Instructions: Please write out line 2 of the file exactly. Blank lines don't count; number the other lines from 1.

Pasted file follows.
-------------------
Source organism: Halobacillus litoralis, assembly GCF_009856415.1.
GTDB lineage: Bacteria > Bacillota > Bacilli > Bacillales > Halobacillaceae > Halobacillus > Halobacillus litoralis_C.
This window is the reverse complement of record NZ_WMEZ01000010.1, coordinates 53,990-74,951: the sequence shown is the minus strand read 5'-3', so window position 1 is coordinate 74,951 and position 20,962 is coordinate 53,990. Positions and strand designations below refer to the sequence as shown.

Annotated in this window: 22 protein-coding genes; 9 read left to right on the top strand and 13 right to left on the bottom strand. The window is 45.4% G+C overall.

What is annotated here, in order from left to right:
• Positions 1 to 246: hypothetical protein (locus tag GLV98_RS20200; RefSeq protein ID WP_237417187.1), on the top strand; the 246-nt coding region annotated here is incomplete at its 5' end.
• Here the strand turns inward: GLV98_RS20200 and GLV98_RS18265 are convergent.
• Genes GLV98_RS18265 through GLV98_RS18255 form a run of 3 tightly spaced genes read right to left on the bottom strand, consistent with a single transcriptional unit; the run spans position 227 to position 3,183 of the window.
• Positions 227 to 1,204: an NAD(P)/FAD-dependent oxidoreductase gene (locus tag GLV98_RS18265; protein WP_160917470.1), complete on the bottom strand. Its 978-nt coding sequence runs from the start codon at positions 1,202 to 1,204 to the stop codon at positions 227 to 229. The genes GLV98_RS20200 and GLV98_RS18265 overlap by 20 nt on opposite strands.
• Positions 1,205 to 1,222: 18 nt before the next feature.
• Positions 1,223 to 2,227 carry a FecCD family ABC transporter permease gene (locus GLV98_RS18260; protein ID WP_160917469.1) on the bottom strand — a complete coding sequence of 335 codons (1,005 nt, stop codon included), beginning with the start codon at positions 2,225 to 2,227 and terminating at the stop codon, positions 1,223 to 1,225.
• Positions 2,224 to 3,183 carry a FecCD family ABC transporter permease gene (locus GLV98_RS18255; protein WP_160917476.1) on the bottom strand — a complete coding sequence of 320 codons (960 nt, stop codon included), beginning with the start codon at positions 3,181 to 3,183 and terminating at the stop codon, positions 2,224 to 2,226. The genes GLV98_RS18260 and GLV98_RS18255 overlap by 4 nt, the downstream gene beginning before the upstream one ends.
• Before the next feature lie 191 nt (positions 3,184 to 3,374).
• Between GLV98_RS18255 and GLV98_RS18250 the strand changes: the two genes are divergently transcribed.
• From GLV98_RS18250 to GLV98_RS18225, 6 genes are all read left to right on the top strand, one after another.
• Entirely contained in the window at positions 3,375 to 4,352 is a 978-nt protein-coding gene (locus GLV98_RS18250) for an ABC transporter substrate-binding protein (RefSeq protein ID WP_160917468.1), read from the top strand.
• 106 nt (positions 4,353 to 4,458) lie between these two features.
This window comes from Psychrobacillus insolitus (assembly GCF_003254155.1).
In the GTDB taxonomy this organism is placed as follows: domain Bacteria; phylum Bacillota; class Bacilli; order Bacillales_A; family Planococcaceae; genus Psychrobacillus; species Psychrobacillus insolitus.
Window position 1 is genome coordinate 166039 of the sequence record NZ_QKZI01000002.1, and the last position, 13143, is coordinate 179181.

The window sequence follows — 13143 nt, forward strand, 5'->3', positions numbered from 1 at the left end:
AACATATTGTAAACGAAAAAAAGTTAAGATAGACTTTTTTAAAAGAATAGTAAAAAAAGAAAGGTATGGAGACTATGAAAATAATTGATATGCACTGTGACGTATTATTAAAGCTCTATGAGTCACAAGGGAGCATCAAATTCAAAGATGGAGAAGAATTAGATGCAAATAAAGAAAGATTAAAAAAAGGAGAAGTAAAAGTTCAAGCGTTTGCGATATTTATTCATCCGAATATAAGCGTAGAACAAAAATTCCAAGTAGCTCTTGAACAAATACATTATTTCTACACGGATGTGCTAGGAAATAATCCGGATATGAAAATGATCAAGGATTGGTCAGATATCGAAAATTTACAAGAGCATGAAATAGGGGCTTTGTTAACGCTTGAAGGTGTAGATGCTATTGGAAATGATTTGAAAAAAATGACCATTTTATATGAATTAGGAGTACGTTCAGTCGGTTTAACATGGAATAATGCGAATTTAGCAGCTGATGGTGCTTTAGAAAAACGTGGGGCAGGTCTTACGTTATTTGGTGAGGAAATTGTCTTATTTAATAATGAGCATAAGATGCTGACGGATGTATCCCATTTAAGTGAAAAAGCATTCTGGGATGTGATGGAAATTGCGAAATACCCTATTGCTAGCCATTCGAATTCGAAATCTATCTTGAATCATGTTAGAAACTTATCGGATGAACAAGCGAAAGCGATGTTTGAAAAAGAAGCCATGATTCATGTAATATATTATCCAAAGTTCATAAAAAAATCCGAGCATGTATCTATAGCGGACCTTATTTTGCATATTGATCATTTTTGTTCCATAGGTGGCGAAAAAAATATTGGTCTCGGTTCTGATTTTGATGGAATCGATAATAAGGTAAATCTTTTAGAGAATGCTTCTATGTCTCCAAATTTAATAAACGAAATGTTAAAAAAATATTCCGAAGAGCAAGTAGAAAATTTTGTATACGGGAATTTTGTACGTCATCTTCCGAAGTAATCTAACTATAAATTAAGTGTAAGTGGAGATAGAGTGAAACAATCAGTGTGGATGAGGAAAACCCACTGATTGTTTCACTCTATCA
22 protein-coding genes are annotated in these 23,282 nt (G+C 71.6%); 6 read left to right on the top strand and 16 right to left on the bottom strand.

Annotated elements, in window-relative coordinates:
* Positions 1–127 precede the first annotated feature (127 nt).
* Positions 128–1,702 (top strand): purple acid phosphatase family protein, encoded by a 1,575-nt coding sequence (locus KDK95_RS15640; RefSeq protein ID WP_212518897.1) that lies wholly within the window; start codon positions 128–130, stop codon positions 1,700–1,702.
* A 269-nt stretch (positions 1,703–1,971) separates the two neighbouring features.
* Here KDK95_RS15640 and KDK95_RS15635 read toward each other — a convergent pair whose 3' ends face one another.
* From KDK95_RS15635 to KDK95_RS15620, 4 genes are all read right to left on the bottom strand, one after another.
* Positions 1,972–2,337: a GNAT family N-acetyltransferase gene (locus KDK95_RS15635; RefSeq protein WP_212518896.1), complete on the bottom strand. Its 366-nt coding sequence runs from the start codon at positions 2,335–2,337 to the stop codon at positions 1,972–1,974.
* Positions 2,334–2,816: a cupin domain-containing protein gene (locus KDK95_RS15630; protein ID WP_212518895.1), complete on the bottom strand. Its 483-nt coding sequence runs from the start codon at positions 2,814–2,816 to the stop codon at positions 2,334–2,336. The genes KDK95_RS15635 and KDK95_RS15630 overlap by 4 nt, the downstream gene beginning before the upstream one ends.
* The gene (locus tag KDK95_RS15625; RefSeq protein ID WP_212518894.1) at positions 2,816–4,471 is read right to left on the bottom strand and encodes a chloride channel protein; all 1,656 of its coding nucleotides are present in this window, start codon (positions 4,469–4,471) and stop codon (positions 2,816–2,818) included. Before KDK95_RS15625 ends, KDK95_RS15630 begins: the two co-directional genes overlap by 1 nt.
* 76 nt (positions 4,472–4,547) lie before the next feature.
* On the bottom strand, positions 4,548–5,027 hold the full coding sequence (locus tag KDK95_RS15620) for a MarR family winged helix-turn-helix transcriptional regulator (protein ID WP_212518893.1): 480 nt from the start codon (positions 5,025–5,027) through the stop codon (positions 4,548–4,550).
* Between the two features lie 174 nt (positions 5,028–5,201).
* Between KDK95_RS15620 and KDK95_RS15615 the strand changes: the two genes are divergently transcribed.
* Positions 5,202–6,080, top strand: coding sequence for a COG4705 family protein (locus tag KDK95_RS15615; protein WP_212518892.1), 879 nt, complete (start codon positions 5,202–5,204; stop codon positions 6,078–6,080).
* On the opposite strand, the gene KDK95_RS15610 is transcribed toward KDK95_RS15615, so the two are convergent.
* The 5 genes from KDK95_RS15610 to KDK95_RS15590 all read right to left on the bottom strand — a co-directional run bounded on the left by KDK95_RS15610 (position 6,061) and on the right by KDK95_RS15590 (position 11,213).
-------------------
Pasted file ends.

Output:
GTDB lineage: Bacteria > Bacillota > Bacilli > Bacillales > Halobacillaceae > Halobacillus > Halobacillus litoralis_C.